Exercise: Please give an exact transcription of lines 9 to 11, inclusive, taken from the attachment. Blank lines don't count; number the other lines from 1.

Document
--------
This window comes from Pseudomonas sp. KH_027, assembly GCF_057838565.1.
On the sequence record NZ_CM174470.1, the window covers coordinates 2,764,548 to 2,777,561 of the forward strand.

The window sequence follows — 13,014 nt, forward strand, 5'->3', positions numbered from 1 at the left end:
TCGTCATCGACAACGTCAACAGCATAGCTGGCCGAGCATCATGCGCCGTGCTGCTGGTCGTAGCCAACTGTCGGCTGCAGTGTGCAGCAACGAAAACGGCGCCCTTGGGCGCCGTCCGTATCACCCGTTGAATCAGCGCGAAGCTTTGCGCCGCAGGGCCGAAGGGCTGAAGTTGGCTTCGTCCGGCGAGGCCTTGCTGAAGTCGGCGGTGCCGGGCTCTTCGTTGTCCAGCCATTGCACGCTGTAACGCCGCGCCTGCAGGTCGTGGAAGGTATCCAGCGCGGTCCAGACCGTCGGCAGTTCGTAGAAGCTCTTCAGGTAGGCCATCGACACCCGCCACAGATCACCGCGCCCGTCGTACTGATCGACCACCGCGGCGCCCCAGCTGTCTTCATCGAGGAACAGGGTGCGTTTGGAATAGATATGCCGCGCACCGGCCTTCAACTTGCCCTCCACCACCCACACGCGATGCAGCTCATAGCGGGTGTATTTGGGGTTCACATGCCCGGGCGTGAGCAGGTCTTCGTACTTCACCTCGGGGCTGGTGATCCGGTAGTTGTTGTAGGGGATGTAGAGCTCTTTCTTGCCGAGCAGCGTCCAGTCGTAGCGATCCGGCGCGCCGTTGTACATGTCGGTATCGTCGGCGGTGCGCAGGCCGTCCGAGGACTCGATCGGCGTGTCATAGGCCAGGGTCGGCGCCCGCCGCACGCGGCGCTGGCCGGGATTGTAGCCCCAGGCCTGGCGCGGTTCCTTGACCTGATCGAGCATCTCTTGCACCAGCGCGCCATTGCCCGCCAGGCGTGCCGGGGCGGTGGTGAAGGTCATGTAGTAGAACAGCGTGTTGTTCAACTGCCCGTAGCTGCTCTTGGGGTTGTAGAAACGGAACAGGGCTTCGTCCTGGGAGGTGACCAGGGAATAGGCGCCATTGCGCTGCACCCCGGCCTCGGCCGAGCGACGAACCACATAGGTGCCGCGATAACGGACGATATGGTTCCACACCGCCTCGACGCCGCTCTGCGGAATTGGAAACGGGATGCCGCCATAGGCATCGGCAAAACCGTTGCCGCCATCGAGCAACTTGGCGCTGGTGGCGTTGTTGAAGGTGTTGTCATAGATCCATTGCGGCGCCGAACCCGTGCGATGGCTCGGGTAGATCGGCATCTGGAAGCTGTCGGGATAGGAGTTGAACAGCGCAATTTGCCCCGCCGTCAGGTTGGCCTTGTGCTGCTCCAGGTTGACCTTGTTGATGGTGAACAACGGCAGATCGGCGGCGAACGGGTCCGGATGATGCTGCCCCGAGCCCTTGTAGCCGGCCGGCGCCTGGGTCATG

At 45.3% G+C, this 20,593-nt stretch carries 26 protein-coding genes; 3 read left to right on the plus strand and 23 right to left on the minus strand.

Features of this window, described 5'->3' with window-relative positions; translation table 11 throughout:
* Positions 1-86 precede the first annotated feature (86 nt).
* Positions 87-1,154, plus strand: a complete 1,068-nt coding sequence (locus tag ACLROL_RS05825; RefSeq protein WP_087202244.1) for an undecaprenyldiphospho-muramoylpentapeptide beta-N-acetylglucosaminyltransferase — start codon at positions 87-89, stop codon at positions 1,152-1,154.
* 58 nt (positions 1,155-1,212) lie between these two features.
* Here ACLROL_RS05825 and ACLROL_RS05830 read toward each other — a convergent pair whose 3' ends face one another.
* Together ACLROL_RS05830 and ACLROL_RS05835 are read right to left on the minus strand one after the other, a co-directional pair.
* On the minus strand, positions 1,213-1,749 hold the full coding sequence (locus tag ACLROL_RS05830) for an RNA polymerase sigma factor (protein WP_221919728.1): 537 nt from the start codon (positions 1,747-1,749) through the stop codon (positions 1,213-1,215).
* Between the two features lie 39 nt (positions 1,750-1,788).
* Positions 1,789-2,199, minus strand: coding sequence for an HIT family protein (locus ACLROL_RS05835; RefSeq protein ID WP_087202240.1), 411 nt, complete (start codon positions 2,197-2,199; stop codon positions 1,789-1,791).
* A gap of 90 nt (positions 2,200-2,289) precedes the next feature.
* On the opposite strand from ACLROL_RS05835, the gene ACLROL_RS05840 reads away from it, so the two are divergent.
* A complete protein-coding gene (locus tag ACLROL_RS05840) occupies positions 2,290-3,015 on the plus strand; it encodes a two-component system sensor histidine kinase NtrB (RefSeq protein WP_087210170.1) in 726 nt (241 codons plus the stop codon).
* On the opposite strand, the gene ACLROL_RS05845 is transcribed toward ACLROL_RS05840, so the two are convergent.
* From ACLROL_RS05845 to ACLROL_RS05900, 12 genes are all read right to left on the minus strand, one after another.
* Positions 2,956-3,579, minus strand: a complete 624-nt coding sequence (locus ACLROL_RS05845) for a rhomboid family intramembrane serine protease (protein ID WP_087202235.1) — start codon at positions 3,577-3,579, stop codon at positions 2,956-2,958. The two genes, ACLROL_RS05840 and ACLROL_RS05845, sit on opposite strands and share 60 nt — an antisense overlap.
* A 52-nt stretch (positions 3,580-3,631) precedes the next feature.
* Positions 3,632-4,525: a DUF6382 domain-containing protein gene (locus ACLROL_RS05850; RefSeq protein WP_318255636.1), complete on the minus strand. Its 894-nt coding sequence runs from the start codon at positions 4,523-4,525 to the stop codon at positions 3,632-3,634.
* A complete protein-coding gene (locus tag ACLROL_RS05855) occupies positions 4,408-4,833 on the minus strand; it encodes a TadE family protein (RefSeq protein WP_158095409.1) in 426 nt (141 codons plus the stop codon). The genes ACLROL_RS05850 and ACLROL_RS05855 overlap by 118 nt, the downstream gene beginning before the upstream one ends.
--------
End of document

* 58 nt (positions 1,155-1,212) lie between these two features.
* Here ACLROL_RS05825 and ACLROL_RS05830 read toward each other — a convergent pair whose 3' ends face one another.
* Together ACLROL_RS05830 and ACLROL_RS05835 are read right to left on the minus strand one after the other, a co-directional pair.